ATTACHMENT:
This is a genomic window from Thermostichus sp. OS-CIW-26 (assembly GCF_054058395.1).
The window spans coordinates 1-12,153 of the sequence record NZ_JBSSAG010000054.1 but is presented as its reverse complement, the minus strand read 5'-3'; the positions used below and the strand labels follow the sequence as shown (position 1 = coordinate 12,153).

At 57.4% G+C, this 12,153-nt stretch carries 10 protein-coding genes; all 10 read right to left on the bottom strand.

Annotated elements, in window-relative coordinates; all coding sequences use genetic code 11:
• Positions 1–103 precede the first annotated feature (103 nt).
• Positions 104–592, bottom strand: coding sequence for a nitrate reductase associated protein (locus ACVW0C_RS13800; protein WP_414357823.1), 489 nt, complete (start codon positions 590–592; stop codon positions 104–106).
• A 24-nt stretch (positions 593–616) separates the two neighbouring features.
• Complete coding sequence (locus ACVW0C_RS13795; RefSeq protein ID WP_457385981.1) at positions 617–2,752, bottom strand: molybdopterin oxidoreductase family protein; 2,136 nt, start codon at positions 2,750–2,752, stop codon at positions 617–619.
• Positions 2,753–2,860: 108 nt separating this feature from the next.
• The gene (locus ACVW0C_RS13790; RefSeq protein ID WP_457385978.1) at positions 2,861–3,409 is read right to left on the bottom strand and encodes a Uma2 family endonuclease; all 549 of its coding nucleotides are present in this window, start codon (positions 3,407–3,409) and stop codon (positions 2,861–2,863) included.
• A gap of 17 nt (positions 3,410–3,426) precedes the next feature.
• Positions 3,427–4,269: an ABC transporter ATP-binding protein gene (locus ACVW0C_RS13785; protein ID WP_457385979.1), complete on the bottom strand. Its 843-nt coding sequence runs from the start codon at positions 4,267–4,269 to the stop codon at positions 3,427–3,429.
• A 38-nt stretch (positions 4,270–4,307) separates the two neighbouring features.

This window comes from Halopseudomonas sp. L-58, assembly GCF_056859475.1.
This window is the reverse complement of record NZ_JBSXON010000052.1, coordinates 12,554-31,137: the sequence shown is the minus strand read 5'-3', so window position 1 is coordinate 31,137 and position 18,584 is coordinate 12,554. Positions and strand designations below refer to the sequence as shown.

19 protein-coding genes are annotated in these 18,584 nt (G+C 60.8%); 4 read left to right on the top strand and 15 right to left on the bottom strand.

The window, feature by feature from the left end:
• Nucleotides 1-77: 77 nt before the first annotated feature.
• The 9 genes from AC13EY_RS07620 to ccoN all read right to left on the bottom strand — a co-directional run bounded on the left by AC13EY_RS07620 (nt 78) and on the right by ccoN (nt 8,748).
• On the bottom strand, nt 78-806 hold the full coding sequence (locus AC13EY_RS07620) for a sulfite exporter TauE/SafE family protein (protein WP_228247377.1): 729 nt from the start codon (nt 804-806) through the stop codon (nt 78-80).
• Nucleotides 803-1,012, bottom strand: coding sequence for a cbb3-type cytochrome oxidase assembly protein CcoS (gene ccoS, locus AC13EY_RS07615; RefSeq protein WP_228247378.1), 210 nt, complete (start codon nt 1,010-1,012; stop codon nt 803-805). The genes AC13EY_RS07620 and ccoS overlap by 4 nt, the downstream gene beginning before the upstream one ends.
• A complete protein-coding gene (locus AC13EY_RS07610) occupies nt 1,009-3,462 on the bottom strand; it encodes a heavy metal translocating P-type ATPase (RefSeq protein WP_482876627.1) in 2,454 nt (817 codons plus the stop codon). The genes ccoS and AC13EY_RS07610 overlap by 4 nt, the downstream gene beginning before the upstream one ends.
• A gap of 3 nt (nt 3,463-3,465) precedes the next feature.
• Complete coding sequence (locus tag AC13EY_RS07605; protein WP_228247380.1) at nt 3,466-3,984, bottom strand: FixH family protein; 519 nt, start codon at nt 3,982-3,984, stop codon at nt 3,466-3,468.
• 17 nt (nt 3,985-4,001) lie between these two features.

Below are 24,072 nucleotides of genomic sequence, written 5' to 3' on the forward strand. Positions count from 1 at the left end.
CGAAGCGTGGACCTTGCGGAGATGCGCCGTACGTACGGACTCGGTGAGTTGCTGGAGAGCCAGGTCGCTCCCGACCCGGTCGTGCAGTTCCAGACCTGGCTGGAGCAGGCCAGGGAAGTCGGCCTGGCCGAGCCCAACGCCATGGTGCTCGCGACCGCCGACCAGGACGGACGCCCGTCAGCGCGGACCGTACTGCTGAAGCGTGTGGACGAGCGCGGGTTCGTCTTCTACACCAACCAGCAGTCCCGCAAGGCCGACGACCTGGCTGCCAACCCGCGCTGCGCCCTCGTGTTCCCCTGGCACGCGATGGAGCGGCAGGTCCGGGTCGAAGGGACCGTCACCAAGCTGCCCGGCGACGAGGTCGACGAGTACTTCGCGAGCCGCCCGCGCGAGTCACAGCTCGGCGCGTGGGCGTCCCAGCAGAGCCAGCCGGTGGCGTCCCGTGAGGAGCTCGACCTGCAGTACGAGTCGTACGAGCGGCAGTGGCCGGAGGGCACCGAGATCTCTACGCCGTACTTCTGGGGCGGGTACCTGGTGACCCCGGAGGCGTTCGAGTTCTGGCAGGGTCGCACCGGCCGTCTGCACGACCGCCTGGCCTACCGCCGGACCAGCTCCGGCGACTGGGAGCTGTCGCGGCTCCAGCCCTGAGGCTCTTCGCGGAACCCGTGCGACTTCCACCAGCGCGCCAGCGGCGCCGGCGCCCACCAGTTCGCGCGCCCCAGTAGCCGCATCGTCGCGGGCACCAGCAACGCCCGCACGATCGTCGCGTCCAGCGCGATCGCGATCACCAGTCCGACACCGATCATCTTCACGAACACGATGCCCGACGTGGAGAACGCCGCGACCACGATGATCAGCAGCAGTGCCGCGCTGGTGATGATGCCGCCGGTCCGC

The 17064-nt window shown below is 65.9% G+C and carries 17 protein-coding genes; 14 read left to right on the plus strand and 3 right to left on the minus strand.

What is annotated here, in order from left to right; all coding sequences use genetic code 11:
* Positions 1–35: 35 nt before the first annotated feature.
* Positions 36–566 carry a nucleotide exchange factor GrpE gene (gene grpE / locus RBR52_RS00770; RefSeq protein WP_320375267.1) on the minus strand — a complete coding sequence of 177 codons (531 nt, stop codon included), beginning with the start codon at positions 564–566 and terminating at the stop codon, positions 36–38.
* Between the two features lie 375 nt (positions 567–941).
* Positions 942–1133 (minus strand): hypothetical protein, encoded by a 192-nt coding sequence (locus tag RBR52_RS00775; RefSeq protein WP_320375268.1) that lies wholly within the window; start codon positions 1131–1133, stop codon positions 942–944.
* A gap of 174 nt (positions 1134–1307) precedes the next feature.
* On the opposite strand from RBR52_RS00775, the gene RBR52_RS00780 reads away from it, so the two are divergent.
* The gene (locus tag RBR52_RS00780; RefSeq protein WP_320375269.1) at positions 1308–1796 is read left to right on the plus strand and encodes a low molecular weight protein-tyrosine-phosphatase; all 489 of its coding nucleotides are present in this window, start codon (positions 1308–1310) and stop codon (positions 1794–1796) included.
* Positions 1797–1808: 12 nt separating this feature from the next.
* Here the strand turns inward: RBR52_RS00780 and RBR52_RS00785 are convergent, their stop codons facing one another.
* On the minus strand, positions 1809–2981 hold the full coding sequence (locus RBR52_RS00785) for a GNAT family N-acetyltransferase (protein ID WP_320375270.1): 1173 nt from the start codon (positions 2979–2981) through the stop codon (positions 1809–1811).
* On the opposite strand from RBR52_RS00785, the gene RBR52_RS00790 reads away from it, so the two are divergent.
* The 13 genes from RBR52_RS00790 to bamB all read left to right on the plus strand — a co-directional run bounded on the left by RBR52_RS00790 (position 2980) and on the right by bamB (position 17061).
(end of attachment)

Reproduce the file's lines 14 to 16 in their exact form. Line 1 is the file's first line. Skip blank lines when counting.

This window comes from Halopseudomonas sp. L-58, assembly GCF_056859475.1.
This window is the reverse complement of record NZ_JBSXON010000052.1, coordinates 12,554-31,137: the sequence shown is the minus strand read 5'-3', so window position 1 is coordinate 31,137 and position 18,584 is coordinate 12,554. Positions and strand designations below refer to the sequence as shown.

19 protein-coding genes are annotated in these 18,584 nt (G+C 60.8%); 4 read left to right on the top strand and 15 right to left on the bottom strand.